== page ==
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    is a virtual space where Liyana Aris documents her evolving modest personal style, which is based on the art of looking casually stylish while still remaining modest and doing it all on a budget; about 93% of her closet are filled with affordable things. (PS: The remaining 7% has a lot to do with her secret addiction to Adidas shoes and her occasional splurges on discounted high-end bags and clutches, shhh.) [+]
    23.5.13 .

    * i will be writing this recipe in Bahasa Malaysia + English = Manglish, people, thanksss. oh, mayn, i could sure eat some mangosteens now... (i dunno, saying 'Manglish' instantly reminded me of mangosteens)

    OK saya nak minta maaf sebab takde gambar sup ayam yang lagi cantik. Tapi gambar cantik ke tak cantik, sedap OK sup ayam nih.

    follow @theliyanaaris on Instagram

    23.5.13 .

    * i will be writing this recipe in Bahasa Malaysia + English = Manglish, people, thanksss. oh, mayn, i could sure eat some mangosteens now... (i dunno, saying 'Manglish' instantly reminded me of mangosteens)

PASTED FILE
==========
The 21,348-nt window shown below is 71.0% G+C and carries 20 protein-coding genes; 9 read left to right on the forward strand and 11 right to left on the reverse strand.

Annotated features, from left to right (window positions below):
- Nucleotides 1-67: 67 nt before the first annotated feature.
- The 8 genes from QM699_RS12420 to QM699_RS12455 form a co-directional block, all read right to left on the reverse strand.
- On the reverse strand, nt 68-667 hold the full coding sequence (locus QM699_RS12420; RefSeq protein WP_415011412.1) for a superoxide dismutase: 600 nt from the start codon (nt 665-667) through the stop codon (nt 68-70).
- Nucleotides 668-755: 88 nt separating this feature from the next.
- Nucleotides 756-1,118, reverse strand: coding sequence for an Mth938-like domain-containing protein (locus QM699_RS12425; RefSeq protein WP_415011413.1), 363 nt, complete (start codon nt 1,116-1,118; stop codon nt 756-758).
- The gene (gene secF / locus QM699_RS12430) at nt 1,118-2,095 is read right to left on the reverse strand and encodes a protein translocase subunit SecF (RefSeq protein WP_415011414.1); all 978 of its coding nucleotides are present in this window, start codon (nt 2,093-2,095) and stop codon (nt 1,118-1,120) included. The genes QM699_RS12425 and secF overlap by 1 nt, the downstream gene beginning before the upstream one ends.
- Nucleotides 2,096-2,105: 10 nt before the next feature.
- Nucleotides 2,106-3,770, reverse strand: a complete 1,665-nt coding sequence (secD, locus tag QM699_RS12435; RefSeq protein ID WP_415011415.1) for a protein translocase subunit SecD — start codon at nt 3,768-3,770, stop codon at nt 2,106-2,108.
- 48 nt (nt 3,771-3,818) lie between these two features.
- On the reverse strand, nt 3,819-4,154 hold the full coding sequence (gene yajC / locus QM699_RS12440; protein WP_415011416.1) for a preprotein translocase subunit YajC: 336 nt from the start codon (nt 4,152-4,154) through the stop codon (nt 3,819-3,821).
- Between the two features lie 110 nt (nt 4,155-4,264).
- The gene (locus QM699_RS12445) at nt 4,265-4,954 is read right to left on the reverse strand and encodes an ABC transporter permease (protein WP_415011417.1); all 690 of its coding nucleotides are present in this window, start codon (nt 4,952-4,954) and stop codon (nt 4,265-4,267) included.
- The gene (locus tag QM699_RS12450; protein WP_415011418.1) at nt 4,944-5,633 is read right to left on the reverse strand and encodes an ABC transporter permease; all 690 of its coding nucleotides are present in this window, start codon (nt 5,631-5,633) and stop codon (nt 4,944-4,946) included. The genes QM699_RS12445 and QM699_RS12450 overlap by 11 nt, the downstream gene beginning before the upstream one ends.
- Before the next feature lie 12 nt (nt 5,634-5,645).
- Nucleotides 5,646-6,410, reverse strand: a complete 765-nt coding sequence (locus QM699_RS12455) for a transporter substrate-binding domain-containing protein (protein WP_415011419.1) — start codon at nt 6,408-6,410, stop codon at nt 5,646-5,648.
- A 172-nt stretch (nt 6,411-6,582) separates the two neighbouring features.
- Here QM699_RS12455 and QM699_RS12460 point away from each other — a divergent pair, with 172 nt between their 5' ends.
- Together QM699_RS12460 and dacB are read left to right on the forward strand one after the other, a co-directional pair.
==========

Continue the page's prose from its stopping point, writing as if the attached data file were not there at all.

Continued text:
OK saya nak minta maaf sebab takde gambar sup ayam yang lagi cantik. Tapi gambar cantik ke tak cantik, sedap OK sup ayam nih.

    21.5.13 .

    A question i asked myself before i went to Italy was, "I wonder if i would get sick of Italian food?".

    I have to say, i don't know the answer to it. I spent seven (7) days in Italy and told myself to not give myself the chance to finding out the answer, mostly because i am afraid the answer could turn out to be "Yes you CAN." Although at one point, and that point was in Rome, i couldn't decide if i wanted pasta, pizza or risotto, and decided it was time to take a break from Italian food.

    But nevertheless, being in Italy and enjoying Italian food was probably the best part for of the trip for me. I wished i have the appetite to eat two lunches and three dinners everyday.

    There was a cafe really nearby to where we were staying in Rome. The great thing about being in Italy when we were there was the good weather, so it was really lovely to be outdoors all the time. We bagged a spot at one of the tables outside the cafe to enjoy a little view.

    Not the best view, but it's quite Rome-ish to stare at while enjoying our food.

    I ordered the spinach and ricotta cheese cannelloni. 

    16.5.13 .